NAACP Branch to Feature Montgomery Museum with Black History Collection

CHRISTIANSBURG, Virginia. – A new historical collection arrives at the Montgomery Museum of Art and History soon.

On Tuesday, the Montgomery Museum of Art and History said the NAACP will present its Black History collection to the museum in August.

According to the release, the purpose of the collection is to make local African American history more accessible to the community by providing resources to local museums, and community members can conduct research and learn about local history.

And on August 11 from 5 to 7 p.m., museum officials announced that they will be hosting an open house with its Summer Membership Mingle, and at 6 p.m. the NAACP MRF branch will officially present the collection to the museum.

The event will take place at the museum’s new location at 4 East Main Street in Christiansburg, according to the release.

The leaders of the organization are happy to see the collection being presented and made available to the public.

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“We are honored to partner with the Montgomery-Radford City-Floyd County branch of the NAACP to make African American history and culture more accessible to everyone in the New River Valley,” said Casey Jenkins, executive director of the Montgomery Museum.

Deborah Travis, NAACP branch president, echoed that statement.

“This project would not have been possible without the support of the community,” said Travis. “We are excited to make these materials available through the museum and embrace the value it will bring to our community.”

An important part of the story, and the community even helped curate the content.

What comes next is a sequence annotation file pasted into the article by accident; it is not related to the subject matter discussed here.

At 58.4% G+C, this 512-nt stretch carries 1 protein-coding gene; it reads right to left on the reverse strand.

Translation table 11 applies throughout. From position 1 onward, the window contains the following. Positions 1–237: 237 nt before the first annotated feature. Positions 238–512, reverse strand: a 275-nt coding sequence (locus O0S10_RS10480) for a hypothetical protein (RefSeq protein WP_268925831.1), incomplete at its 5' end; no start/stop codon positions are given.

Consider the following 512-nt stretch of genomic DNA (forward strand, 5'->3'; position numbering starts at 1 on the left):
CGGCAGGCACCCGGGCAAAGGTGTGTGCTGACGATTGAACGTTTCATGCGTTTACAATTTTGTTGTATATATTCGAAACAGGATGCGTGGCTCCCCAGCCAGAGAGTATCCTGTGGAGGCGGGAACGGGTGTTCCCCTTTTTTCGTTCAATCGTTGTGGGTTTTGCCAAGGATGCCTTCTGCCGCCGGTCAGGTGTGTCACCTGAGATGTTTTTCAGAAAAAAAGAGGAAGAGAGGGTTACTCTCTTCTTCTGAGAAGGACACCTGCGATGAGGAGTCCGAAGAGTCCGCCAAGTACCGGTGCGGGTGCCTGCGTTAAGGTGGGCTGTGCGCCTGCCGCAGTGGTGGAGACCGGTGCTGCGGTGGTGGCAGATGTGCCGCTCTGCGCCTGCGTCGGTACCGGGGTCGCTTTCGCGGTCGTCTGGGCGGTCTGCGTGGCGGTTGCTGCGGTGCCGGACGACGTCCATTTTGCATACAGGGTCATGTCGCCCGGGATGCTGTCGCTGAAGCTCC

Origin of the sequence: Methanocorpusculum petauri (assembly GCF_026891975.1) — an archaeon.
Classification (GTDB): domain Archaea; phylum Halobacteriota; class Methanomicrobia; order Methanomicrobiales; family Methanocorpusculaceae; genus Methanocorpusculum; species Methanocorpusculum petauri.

The collection was curated by the education committee with curators from local history museums and with faculty from Virginia Tech and Radford University, according to the statement.

And, according to the release, the drive was made possible with the help of community members who purchased and donated books.

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With two parts, the collection comes to life: 25 books tell the story of African Americans in the New River Valley and Appalachia, and 8 booklets focus on the New River Valley and the lived experiences of those in Montgomery County, Floyd County, Pulaski County. , and Radford City, according to the statement.

Community members can find a wide variety of subjects included in the collection, including coal mining, local education, slavery and segregation, mass resistance and reconciliation, museum officials said.

Not only will there be printed materials available in the collection, but the release says there will also be QR codes to access audio recordings of the stories.

You can find out more about the Montgomery Museum of Art and History here.

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